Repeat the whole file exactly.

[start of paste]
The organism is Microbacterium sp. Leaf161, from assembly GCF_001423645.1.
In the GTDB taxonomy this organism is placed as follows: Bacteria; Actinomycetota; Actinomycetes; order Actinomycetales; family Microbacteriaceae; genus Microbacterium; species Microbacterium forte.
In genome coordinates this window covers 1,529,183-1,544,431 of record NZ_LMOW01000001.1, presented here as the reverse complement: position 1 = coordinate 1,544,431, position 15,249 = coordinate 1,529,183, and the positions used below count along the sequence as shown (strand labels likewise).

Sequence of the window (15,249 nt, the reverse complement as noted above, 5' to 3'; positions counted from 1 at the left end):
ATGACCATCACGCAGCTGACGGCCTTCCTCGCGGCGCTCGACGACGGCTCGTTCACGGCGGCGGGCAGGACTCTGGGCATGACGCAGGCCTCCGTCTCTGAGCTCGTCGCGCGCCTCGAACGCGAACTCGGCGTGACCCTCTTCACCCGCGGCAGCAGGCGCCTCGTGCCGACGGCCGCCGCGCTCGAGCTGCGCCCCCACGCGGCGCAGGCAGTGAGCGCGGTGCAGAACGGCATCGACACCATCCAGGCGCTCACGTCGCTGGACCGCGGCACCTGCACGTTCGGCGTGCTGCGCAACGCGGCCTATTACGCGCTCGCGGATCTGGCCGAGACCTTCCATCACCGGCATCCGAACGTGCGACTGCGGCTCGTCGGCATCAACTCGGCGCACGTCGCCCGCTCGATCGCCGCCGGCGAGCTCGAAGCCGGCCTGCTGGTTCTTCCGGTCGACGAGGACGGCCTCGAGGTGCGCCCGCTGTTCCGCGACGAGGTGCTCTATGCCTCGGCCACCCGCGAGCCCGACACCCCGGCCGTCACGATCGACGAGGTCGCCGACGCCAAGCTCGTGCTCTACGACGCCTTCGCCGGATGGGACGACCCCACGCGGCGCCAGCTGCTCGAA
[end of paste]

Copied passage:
The organism is Microbacterium sp. Leaf161, from assembly GCF_001423645.1.
In the GTDB taxonomy this organism is placed as follows: Bacteria; Actinomycetota; Actinomycetes; order Actinomycetales; family Microbacteriaceae; genus Microbacterium; species Microbacterium forte.
In genome coordinates this window covers 1,529,183-1,544,431 of record NZ_LMOW01000001.1, presented here as the reverse complement: position 1 = coordinate 1,544,431, position 15,249 = coordinate 1,529,183, and the positions used below count along the sequence as shown (strand labels likewise).

Sequence of the window (15,249 nt, the reverse complement as noted above, 5' to 3'; positions counted from 1 at the left end):
ATGACCATCACGCAGCTGACGGCCTTCCTCGCGGCGCTCGACGACGGCTCGTTCACGGCGGCGGGCAGGACTCTGGGCATGACGCAGGCCTCCGTCTCTGAGCTCGTCGCGCGCCTCGAACGCGAACTCGGCGTGACCCTCTTCACCCGCGGCAGCAGGCGCCTCGTGCCGACGGCCGCCGCGCTCGAGCTGCGCCCCCACGCGGCGCAGGCAGTGAGCGCGGTGCAGAACGGCATCGACACCATCCAGGCGCTCACGTCGCTGGACCGCGGCACCTGCACGTTCGGCGTGCTGCGCAACGCGGCCTATTACGCGCTCGCGGATCTGGCCGAGACCTTCCATCACCGGCATCCGAACGTGCGACTGCGGCTCGTCGGCATCAACTCGGCGCACGTCGCCCGCTCGATCGCCGCCGGCGAGCTCGAAGCCGGCCTGCTGGTTCTTCCGGTCGACGAGGACGGCCTCGAGGTGCGCCCGCTGTTCCGCGACGAGGTGCTCTATGCCTCGGCCACCCGCGAGCCCGACACCCCGGCCGTCACGATCGACGAGGTCGCCGACGCCAAGCTCGTGCTCTACGACGCCTTCGCCGGATGGGACGACCCCACGCGGCGCCAGCTGCTCGAA